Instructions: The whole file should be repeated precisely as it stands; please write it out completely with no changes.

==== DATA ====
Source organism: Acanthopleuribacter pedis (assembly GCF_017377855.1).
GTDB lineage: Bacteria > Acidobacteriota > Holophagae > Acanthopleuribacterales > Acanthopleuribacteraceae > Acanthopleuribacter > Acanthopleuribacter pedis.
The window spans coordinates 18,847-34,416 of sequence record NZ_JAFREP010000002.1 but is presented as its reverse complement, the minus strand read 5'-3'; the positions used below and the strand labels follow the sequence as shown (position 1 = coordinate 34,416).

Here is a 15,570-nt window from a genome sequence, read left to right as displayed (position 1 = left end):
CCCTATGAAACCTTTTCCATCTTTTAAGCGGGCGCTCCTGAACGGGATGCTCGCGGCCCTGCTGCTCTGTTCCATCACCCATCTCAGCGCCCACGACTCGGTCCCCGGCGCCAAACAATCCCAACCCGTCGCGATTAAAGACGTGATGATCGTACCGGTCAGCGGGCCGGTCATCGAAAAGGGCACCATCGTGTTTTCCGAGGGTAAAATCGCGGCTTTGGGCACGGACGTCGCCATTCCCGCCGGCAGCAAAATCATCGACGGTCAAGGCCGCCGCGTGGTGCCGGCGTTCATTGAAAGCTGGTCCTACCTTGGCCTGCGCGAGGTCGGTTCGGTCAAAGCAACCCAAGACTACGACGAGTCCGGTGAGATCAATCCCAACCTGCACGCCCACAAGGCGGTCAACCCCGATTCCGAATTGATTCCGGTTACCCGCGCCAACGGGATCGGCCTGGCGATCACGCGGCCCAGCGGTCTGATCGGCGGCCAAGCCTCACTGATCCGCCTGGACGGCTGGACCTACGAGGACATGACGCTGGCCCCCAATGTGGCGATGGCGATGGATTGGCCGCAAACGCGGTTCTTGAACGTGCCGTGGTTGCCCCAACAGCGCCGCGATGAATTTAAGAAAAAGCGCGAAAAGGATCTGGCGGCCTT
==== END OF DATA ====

Source organism: Acanthopleuribacter pedis (assembly GCF_017377855.1).
GTDB lineage: Bacteria > Acidobacteriota > Holophagae > Acanthopleuribacterales > Acanthopleuribacteraceae > Acanthopleuribacter > Acanthopleuribacter pedis.
The window spans coordinates 18,847-34,416 of sequence record NZ_JAFREP010000002.1 but is presented as its reverse complement, the minus strand read 5'-3'; the positions used below and the strand labels follow the sequence as shown (position 1 = coordinate 34,416).

Here is a 15,570-nt window from a genome sequence, read left to right as displayed (position 1 = left end):
CCCTATGAAACCTTTTCCATCTTTTAAGCGGGCGCTCCTGAACGGGATGCTCGCGGCCCTGCTGCTCTGTTCCATCACCCATCTCAGCGCCCACGACTCGGTCCCCGGCGCCAAACAATCCCAACCCGTCGCGATTAAAGACGTGATGATCGTACCGGTCAGCGGGCCGGTCATCGAAAAGGGCACCATCGTGTTTTCCGAGGGTAAAATCGCGGCTTTGGGCACGGACGTCGCCATTCCCGCCGGCAGCAAAATCATCGACGGTCAAGGCCGCCGCGTGGTGCCGGCGTTCATTGAAAGCTGGTCCTACCTTGGCCTGCGCGAGGTCGGTTCGGTCAAAGCAACCCAAGACTACGACGAGTCCGGTGAGATCAATCCCAACCTGCACGCCCACAAGGCGGTCAACCCCGATTCCGAATTGATTCCGGTTACCCGCGCCAACGGGATCGGCCTGGCGATCACGCGGCCCAGCGGTCTGATCGGCGGCCAAGCCTCACTGATCCGCCTGGACGGCTGGACCTACGAGGACATGACGCTGGCCCCCAATGTGGCGATGGCGATGGATTGGCCGCAAACGCGGTTCTTGAACGTGCCGTGGTTGCCCCAACAGCGCCGCGATGAATTTAAGAAAAAGCGCGAAAAGGATCTGGCGGCCTT